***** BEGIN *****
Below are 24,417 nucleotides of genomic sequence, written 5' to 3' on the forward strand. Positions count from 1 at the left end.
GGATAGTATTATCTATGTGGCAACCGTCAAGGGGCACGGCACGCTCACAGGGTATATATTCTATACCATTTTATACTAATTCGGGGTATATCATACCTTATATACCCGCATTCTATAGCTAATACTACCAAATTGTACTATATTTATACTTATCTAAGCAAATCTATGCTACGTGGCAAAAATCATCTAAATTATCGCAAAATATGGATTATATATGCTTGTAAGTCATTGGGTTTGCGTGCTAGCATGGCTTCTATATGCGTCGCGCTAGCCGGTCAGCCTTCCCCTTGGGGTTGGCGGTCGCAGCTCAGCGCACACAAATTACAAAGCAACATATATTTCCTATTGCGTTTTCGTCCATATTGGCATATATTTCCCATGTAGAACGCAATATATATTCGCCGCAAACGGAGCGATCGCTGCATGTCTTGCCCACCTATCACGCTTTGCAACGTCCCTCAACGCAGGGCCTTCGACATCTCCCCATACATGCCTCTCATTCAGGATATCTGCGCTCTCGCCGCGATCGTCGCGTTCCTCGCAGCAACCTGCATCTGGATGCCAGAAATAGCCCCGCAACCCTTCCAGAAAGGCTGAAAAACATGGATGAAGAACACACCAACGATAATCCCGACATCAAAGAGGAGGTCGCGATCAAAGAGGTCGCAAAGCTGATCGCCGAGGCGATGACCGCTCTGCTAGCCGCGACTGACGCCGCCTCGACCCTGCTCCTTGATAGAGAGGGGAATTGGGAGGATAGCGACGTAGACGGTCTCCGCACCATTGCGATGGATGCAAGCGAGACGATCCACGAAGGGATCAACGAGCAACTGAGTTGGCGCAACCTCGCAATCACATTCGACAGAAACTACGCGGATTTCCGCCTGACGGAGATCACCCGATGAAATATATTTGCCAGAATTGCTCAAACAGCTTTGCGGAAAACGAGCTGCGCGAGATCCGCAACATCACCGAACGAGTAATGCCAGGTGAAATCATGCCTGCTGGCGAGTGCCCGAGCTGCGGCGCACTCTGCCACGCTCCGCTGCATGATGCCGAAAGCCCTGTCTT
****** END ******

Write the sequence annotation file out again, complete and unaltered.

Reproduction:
Below are 24,417 nucleotides of genomic sequence, written 5' to 3' on the forward strand. Positions count from 1 at the left end.
GGATAGTATTATCTATGTGGCAACCGTCAAGGGGCACGGCACGCTCACAGGGTATATATTCTATACCATTTTATACTAATTCGGGGTATATCATACCTTATATACCCGCATTCTATAGCTAATACTACCAAATTGTACTATATTTATACTTATCTAAGCAAATCTATGCTACGTGGCAAAAATCATCTAAATTATCGCAAAATATGGATTATATATGCTTGTAAGTCATTGGGTTTGCGTGCTAGCATGGCTTCTATATGCGTCGCGCTAGCCGGTCAGCCTTCCCCTTGGGGTTGGCGGTCGCAGCTCAGCGCACACAAATTACAAAGCAACATATATTTCCTATTGCGTTTTCGTCCATATTGGCATATATTTCCCATGTAGAACGCAATATATATTCGCCGCAAACGGAGCGATCGCTGCATGTCTTGCCCACCTATCACGCTTTGCAACGTCCCTCAACGCAGGGCCTTCGACATCTCCCCATACATGCCTCTCATTCAGGATATCTGCGCTCTCGCCGCGATCGTCGCGTTCCTCGCAGCAACCTGCATCTGGATGCCAGAAATAGCCCCGCAACCCTTCCAGAAAGGCTGAAAAACATGGATGAAGAACACACCAACGATAATCCCGACATCAAAGAGGAGGTCGCGATCAAAGAGGTCGCAAAGCTGATCGCCGAGGCGATGACCGCTCTGCTAGCCGCGACTGACGCCGCCTCGACCCTGCTCCTTGATAGAGAGGGGAATTGGGAGGATAGCGACGTAGACGGTCTCCGCACCATTGCGATGGATGCAAGCGAGACGATCCACGAAGGGATCAACGAGCAACTGAGTTGGCGCAACCTCGCAATCACATTCGACAGAAACTACGCGGATTTCCGCCTGACGGAGATCACCCGATGAAATATATTTGCCAGAATTGCTCAAACAGCTTTGCGGAAAACGAGCTGCGCGAGATCCGCAACATCACCGAACGAGTAATGCCAGGTGAAATCATGCCTGCTGGCGAGTGCCCGAGCTGCGGCGCACTCTGCCACGCTCCGCTGCATGATGCCGAAAGCCCTGTCTT